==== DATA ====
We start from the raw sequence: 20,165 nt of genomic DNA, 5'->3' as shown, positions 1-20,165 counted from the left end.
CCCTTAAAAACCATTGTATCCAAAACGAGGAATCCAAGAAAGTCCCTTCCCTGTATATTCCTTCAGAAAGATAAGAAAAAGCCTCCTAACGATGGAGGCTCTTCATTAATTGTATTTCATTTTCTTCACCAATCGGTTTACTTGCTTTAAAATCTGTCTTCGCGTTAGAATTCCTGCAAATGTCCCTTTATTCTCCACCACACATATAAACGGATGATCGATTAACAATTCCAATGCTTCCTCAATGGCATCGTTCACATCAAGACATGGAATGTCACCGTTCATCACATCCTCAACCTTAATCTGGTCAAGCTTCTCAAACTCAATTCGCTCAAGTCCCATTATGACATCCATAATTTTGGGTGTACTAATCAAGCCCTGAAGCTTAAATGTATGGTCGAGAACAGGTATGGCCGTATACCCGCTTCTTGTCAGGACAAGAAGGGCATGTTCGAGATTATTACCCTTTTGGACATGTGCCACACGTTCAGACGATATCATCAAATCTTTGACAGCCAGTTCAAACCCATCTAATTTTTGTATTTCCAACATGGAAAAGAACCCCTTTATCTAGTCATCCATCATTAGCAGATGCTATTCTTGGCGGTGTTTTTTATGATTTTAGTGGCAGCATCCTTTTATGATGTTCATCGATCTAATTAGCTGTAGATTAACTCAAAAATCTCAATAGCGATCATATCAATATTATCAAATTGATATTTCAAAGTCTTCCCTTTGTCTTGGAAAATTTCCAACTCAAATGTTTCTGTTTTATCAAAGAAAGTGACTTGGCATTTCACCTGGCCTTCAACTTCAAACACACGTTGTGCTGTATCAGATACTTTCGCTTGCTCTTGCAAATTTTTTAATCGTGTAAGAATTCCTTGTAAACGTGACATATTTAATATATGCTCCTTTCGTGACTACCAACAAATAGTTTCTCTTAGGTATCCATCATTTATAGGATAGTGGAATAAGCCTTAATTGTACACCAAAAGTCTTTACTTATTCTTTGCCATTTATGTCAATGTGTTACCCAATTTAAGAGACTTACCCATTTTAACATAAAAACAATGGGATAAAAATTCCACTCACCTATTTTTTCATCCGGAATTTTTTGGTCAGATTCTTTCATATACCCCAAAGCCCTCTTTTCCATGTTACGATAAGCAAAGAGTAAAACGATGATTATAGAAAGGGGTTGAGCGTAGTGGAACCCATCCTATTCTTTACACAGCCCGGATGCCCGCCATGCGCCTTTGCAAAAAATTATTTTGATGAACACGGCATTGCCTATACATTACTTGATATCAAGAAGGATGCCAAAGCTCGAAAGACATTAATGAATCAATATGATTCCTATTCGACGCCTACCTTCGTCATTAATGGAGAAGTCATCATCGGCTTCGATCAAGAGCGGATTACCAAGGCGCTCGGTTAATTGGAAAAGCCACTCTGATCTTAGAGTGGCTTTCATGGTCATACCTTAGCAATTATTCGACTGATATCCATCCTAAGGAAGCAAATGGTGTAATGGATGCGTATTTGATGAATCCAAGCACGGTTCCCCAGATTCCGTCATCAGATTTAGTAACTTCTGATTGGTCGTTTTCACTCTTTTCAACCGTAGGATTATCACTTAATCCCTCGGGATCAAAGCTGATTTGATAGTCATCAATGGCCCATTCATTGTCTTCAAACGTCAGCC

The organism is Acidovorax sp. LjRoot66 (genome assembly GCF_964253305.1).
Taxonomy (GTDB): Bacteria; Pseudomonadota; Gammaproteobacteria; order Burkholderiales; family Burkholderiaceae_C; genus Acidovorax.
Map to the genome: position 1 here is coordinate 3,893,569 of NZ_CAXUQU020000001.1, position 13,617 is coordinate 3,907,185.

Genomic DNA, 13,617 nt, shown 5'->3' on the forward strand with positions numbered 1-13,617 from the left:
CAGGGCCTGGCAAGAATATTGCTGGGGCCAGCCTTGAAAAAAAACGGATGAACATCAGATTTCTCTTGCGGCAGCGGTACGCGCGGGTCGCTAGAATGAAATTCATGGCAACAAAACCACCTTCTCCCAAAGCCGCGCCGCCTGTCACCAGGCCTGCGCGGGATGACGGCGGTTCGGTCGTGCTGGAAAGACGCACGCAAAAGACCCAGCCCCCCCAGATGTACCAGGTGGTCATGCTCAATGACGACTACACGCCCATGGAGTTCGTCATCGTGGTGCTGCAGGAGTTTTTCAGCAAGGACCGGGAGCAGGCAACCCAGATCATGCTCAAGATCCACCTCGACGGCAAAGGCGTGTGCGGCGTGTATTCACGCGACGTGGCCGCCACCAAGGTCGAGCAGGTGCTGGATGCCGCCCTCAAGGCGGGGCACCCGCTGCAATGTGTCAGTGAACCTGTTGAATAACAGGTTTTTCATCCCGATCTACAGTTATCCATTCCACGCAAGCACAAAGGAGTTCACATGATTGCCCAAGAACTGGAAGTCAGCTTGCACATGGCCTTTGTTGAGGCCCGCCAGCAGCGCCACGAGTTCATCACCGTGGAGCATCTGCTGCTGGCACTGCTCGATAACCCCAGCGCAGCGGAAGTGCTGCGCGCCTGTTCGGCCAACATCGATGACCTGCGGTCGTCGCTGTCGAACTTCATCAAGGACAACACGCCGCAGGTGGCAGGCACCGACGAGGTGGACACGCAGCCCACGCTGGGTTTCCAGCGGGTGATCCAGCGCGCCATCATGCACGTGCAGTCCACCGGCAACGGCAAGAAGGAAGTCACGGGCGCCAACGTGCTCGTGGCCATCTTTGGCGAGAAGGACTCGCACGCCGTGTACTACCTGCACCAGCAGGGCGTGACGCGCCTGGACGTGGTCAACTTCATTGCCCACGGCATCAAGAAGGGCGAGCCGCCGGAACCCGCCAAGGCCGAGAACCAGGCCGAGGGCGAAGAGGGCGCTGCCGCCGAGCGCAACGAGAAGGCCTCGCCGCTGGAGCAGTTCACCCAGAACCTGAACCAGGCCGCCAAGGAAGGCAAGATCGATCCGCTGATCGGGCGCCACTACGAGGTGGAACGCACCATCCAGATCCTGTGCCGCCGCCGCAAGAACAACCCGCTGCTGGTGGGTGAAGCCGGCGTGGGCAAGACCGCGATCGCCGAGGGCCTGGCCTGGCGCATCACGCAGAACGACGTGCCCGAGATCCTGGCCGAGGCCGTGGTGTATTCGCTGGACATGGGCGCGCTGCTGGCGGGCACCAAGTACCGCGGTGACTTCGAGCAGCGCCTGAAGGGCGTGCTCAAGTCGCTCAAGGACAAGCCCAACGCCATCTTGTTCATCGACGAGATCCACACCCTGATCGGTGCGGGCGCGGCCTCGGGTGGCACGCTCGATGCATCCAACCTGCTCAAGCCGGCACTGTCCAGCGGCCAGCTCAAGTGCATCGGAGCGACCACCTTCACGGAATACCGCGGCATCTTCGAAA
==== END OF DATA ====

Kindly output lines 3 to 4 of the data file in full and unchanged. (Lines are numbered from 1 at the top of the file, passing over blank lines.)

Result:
The organism is Acidovorax sp. LjRoot66 (genome assembly GCF_964253305.1).
Taxonomy (GTDB): Bacteria; Pseudomonadota; Gammaproteobacteria; order Burkholderiales; family Burkholderiaceae_C; genus Acidovorax.